University of Strathclyde v. Clear-Vu Lighting, LLC, No. 20-2243 (Fed. Cir. 2021)

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Justia Opinion Summary

Methicillin-resistant Staphylococcus aureus (MRSA), and other Gram-positive bacteria that have developed resistance to antibiotics cause health problems, particularly in the hospital environment. TheUniversity of Strathclyde’s 706 patent addresses problems resulting from the “availability of few effective sterili[z]ation methods for environmental decontamination” of air and surfaces and discloses photoinactivation as a method that has emerged for killing harmful bacteria like MRSA and describes a method for photo-inactivating antibiotic-resistant bacteria like MRSA without using a photosensitizing agent.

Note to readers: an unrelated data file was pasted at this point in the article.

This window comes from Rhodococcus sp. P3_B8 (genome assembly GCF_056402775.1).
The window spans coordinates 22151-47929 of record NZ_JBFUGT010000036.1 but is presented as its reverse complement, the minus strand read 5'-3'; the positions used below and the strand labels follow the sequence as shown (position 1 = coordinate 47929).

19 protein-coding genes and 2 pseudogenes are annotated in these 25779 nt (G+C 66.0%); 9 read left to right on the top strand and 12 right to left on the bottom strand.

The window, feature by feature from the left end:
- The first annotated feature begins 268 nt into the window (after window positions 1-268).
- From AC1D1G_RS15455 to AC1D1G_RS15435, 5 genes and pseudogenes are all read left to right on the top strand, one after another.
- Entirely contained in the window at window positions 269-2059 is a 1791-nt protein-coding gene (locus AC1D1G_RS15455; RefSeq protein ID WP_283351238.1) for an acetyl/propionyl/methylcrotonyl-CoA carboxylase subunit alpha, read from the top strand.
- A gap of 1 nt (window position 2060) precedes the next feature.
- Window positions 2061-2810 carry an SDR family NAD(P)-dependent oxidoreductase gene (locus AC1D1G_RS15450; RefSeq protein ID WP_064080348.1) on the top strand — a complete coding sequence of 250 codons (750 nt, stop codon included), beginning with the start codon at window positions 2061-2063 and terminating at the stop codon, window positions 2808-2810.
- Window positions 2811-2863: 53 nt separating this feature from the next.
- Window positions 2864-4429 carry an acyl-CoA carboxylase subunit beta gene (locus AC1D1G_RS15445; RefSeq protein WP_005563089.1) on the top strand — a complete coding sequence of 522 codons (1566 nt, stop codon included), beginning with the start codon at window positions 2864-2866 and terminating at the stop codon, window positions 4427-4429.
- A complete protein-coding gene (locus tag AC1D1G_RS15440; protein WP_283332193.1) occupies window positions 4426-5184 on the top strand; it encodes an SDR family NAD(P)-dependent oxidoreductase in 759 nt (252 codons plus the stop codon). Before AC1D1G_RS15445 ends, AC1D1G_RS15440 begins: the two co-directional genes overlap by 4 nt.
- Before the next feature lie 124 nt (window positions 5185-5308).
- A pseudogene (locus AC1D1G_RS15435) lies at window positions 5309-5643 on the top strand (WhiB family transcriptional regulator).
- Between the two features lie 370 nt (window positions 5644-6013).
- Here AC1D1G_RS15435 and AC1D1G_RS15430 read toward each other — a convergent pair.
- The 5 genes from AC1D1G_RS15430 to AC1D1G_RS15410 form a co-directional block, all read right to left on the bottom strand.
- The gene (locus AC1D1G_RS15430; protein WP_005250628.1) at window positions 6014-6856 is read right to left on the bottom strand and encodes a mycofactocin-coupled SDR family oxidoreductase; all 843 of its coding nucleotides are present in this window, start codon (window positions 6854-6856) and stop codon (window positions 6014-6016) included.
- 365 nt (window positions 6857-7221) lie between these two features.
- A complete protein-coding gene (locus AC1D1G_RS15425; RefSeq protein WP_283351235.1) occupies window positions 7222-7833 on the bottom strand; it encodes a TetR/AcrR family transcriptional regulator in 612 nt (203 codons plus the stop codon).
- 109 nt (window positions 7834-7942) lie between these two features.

In inter partes review, the Patent Trial and Appeal Board found claims 1–4 of the 706 patent unpatentable as obvious, 35 U.S.C. 103. The Federal Circuit reversed. Neither the Board’s finding that the prior art disclosed all claim limitations nor its finding of a reasonable expectation of success is supported by substantial evidence. No reasonable factfinder could have found that the combination of the prior art discloses inactivating one or more Gram-positive bacteria without using a photosensitizer. In this case, where the prior art establishes only failures to achieve that at which the inventors succeeded, no reasonable factfinder could find an expectation of success based on the teachings of that same prior art.